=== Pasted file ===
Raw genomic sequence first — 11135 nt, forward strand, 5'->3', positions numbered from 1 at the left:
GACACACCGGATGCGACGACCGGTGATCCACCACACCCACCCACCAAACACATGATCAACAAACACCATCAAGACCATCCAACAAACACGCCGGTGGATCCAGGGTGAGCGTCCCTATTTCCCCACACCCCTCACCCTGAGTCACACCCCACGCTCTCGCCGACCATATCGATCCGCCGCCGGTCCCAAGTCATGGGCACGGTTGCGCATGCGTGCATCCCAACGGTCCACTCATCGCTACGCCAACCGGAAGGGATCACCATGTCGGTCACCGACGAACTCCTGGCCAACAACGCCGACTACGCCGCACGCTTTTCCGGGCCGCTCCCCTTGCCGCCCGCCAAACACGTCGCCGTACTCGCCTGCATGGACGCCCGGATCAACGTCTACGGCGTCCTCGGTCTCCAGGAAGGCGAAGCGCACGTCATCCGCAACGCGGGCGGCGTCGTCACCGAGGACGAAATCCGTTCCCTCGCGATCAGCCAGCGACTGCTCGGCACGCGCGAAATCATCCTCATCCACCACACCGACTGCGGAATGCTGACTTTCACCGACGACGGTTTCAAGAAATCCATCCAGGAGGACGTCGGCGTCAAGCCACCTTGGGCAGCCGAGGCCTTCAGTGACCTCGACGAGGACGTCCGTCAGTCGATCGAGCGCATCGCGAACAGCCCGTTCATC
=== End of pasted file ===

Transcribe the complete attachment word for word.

Raw genomic sequence first — 11135 nt, forward strand, 5'->3', positions numbered from 1 at the left:
GACACACCGGATGCGACGACCGGTGATCCACCACACCCACCCACCAAACACATGATCAACAAACACCATCAAGACCATCCAACAAACACGCCGGTGGATCCAGGGTGAGCGTCCCTATTTCCCCACACCCCTCACCCTGAGTCACACCCCACGCTCTCGCCGACCATATCGATCCGCCGCCGGTCCCAAGTCATGGGCACGGTTGCGCATGCGTGCATCCCAACGGTCCACTCATCGCTACGCCAACCGGAAGGGATCACCATGTCGGTCACCGACGAACTCCTGGCCAACAACGCCGACTACGCCGCACGCTTTTCCGGGCCGCTCCCCTTGCCGCCCGCCAAACACGTCGCCGTACTCGCCTGCATGGACGCCCGGATCAACGTCTACGGCGTCCTCGGTCTCCAGGAAGGCGAAGCGCACGTCATCCGCAACGCGGGCGGCGTCGTCACCGAGGACGAAATCCGTTCCCTCGCGATCAGCCAGCGACTGCTCGGCACGCGCGAAATCATCCTCATCCACCACACCGACTGCGGAATGCTGACTTTCACCGACGACGGTTTCAAGAAATCCATCCAGGAGGACGTCGGCGTCAAGCCACCTTGGGCAGCCGAGGCCTTCAGTGACCTCGACGAGGACGTCCGTCAGTCGATCGAGCGCATCGCGAACAGCCCGTTCATC